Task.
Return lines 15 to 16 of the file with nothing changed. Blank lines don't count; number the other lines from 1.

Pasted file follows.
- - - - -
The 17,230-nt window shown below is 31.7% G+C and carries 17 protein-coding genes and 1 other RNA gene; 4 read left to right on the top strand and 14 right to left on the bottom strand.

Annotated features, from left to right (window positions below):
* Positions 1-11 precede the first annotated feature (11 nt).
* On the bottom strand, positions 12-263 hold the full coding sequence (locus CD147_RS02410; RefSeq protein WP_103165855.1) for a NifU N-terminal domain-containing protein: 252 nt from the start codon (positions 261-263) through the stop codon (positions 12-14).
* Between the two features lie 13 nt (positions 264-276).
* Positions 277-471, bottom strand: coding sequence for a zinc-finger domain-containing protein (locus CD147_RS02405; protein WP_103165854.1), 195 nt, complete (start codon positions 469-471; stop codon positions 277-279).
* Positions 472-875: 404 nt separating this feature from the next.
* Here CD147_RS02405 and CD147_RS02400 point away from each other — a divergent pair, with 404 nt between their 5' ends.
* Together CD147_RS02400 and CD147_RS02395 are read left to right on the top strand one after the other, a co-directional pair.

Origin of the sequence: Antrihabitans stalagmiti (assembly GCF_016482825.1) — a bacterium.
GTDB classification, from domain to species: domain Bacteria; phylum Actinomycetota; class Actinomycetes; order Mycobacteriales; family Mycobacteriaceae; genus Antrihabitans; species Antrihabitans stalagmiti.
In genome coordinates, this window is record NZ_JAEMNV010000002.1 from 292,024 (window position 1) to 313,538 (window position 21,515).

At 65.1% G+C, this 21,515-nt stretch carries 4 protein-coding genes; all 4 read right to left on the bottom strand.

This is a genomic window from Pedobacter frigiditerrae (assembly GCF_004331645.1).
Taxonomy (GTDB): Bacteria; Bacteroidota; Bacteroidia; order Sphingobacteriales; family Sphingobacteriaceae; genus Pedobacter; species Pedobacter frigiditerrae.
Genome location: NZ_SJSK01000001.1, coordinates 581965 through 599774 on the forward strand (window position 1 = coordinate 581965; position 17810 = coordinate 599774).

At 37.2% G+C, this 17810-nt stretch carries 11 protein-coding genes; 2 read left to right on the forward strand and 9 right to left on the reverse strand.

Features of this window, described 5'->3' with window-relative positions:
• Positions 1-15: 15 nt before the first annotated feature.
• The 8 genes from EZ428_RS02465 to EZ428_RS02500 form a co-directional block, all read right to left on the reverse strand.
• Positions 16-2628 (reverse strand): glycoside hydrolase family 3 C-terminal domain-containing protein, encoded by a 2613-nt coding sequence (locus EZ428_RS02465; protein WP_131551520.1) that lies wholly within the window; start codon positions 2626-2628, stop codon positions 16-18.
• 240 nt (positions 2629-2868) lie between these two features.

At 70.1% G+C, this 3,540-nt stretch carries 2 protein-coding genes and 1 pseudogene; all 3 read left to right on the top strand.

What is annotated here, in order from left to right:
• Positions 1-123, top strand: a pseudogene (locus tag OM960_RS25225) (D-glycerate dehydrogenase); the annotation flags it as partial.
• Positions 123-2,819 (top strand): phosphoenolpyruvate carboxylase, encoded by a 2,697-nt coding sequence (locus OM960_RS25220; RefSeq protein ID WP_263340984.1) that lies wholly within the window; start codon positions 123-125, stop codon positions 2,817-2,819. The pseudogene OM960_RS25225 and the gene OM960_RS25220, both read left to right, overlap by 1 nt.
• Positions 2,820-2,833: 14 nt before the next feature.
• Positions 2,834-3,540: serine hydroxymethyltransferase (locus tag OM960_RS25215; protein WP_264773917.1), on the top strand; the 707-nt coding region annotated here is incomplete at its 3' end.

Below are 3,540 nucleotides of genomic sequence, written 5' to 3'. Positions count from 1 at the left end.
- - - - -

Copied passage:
Taxonomy (GTDB): Bacteria; Bacteroidota; Bacteroidia; order Sphingobacteriales; family Sphingobacteriaceae; genus Pedobacter; species Pedobacter frigiditerrae.
Genome location: NZ_SJSK01000001.1, coordinates 581965 through 599774 on the forward strand (window position 1 = coordinate 581965; position 17810 = coordinate 599774).